Lock this thread quickly before I post something... D'oh too late, sorry.




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  Reply # 787626 26-Mar-2013 23:21
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ajobbins:
alasta: If marriage is about property rights and power of attorney then same sex and multiple partner marriage makes sense, but isn't particularly necessary as there are other legal avenues available to achieve this.


This law is about giving same sex partners all of the same rights (Including the name) that heterosexual partners enjoy under the current Marriage Act. There is NO other legislation, or combination of, that can afford the same rights. Equal rights under law can ONLY be achieved by this change to the legislation.


What are these 'rights' that marriage provides? I'm hearing this comment a lot, but the hysterics seem to struggle to substantiate what marriage actually means from a legal or political perspective.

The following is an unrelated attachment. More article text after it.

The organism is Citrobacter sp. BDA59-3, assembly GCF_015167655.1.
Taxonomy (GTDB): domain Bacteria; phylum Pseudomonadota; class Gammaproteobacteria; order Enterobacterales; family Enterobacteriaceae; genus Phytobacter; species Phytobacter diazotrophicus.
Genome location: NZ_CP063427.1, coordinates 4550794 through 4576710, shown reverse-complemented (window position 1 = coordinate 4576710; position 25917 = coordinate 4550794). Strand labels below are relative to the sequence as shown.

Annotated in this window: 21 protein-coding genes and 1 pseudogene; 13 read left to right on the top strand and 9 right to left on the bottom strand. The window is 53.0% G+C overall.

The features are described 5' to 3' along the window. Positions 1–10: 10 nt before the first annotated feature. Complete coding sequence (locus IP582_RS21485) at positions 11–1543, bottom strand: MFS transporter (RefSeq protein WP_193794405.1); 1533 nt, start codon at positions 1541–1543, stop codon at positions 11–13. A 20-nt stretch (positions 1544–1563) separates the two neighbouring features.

Regardless of whether this bill passes or not I have no doubt that this issue will continue to cause anger and division until we can have a proper grass roots reform of the Marriage Act, rather than a sloppy piece of legislation which pushes a particular narrow agenda but ignores the big picture.


I'm not sure what you mean 'sloppy piece of legislation which pushes a particular narrow agenda but ignores the big picture'.

What is this 'big picture' we are missing? Please enlighten me.